If you shop at the Rami Levi supermarket in Gush Etzion, as I do on a weekly basis, you are served at the cheese counter by an Arab worker from one of the nearby towns (who used to work at the makolet in Alon Shvut); the Arab workers at the fresh meat counter are baki (knowledgeable) with respect to the various hechsherim (kashrut certification) of the meat they are selling; the supermarket is run by Arab and Jewish managers; the cashiers are a mixture of local Arabs, Jews from the surrounding communities and Russian immigrants living in Kiryat Arba. These past few weeks I saw shoppers wearing Christmas hats checking out the candles for Channukah… perhaps this coexistence, with respect for one another united in a communal goal (of filling one’s shopping cart with quality produce and goods at low prices!), is in fact the real “microcosm” of Israel.
In Hebron, the local Arab population does not want a Jewish presence in “their city” and thus there is much friction, anger, aggression. Has the shuk perhaps been closed because it was the scene of numerous attacks on Jews, who had to pass it by on their daily rounds? By the way, surely those few shops could not supply all the inhabitants of the bustling city of Hebron? Perhaps the shuk was in decline anyway and the owners have moved their business to the other part of Hebron, the part that Jews are not allowed to visit. It would surely be interesting to see what the rest of Hebron looks like… We were shown only a tiny enclave within Hebron and did not see the bigger picture, which includes close to 300,000 Arabs living in greater Hebron. Our view of Hebron was tantamount to showing a first-time visitor to Jerusalem the Ben Yehuda Midrechov, and telling them this is Jerusalem (or at least a microcosm of it…!).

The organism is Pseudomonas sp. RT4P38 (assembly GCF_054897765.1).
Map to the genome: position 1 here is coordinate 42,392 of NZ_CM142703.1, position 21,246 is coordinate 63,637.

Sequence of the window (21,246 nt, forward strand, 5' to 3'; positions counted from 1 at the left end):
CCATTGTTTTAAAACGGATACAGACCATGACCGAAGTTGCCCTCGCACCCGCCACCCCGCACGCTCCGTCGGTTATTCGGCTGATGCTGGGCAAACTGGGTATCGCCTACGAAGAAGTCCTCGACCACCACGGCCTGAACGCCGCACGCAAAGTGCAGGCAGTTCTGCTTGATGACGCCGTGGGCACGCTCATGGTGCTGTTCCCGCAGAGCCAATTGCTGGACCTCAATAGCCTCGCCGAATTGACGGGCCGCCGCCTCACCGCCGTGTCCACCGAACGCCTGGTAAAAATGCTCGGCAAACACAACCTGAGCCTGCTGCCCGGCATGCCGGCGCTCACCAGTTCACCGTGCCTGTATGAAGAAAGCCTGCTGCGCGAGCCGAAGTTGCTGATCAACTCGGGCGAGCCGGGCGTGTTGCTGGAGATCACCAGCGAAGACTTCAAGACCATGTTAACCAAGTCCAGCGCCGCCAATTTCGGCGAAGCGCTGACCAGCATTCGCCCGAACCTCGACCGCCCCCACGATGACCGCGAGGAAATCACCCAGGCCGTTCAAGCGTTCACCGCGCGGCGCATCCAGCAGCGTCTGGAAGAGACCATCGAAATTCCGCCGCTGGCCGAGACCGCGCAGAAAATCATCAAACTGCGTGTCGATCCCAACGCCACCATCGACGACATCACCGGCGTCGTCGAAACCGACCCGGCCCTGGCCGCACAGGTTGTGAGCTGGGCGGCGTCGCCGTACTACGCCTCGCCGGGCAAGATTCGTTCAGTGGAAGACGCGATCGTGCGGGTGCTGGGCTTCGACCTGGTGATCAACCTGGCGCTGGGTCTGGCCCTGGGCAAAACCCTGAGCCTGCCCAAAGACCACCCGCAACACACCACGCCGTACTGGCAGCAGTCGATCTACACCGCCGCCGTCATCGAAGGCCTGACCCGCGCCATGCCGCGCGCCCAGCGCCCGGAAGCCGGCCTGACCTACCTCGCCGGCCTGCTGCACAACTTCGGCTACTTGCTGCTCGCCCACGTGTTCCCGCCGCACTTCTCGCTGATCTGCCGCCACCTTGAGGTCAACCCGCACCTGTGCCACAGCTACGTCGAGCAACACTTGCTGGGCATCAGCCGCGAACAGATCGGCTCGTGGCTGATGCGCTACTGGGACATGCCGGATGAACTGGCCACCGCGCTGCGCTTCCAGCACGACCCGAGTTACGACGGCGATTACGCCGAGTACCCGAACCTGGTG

The reality is that in the vast majority of Israel and Judea and Samaria/the West Bank, Jews and Arab live in a fragile co-existence. It is not easy for two “nations” to share one country. And yes, the occupying force must act fairly and humanely to those it is occupying. But to assume that the problems and tensions in Hebron is the way it is throughout Israel and Judea and Samaria/the West Bank is a lie and a deliberate distortion of the truth.
The writer is the Catering Manager of Pardes. A graduate of the University of Cape Town, South Africa, and the Tadmor Central Hotel School in Herzlia, Israel, he lives with his wife Rebecca and four children in the religious community of Elazar in Gush Etzion, south of Jerusalem.